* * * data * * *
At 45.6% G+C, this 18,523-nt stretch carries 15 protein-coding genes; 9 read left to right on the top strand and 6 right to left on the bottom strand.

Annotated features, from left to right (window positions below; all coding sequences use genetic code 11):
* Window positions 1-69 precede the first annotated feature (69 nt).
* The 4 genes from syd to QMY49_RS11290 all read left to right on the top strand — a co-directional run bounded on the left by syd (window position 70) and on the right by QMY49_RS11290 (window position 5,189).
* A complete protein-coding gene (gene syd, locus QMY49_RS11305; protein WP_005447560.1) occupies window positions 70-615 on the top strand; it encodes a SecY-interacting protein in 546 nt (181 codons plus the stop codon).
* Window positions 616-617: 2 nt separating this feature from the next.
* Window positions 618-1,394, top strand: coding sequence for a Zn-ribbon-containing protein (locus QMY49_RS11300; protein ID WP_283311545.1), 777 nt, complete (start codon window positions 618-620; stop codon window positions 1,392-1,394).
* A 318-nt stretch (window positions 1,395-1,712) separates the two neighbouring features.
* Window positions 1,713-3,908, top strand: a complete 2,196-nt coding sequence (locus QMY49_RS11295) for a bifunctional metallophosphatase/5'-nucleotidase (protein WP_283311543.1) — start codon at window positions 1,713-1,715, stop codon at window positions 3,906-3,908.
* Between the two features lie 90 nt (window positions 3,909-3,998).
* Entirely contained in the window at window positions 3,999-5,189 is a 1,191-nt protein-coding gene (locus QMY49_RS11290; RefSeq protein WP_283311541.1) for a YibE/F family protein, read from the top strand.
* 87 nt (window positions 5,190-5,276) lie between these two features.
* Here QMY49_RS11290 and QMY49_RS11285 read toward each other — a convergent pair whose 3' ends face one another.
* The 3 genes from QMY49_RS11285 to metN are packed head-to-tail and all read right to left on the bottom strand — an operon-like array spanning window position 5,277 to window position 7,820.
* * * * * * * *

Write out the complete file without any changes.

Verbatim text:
At 45.6% G+C, this 18,523-nt stretch carries 15 protein-coding genes; 9 read left to right on the top strand and 6 right to left on the bottom strand.

Annotated features, from left to right (window positions below; all coding sequences use genetic code 11):
* Window positions 1-69 precede the first annotated feature (69 nt).
* The 4 genes from syd to QMY49_RS11290 all read left to right on the top strand — a co-directional run bounded on the left by syd (window position 70) and on the right by QMY49_RS11290 (window position 5,189).
* A complete protein-coding gene (gene syd, locus QMY49_RS11305; protein WP_005447560.1) occupies window positions 70-615 on the top strand; it encodes a SecY-interacting protein in 546 nt (181 codons plus the stop codon).
* Window positions 616-617: 2 nt separating this feature from the next.
* Window positions 618-1,394, top strand: coding sequence for a Zn-ribbon-containing protein (locus QMY49_RS11300; protein ID WP_283311545.1), 777 nt, complete (start codon window positions 618-620; stop codon window positions 1,392-1,394).
* A 318-nt stretch (window positions 1,395-1,712) separates the two neighbouring features.
* Window positions 1,713-3,908, top strand: a complete 2,196-nt coding sequence (locus QMY49_RS11295) for a bifunctional metallophosphatase/5'-nucleotidase (protein WP_283311543.1) — start codon at window positions 1,713-1,715, stop codon at window positions 3,906-3,908.
* Between the two features lie 90 nt (window positions 3,909-3,998).
* Entirely contained in the window at window positions 3,999-5,189 is a 1,191-nt protein-coding gene (locus QMY49_RS11290; RefSeq protein WP_283311541.1) for a YibE/F family protein, read from the top strand.
* 87 nt (window positions 5,190-5,276) lie between these two features.
* Here QMY49_RS11290 and QMY49_RS11285 read toward each other — a convergent pair whose 3' ends face one another.
* The 3 genes from QMY49_RS11285 to metN are packed head-to-tail and all read right to left on the bottom strand — an operon-like array spanning window position 5,277 to window position 7,820.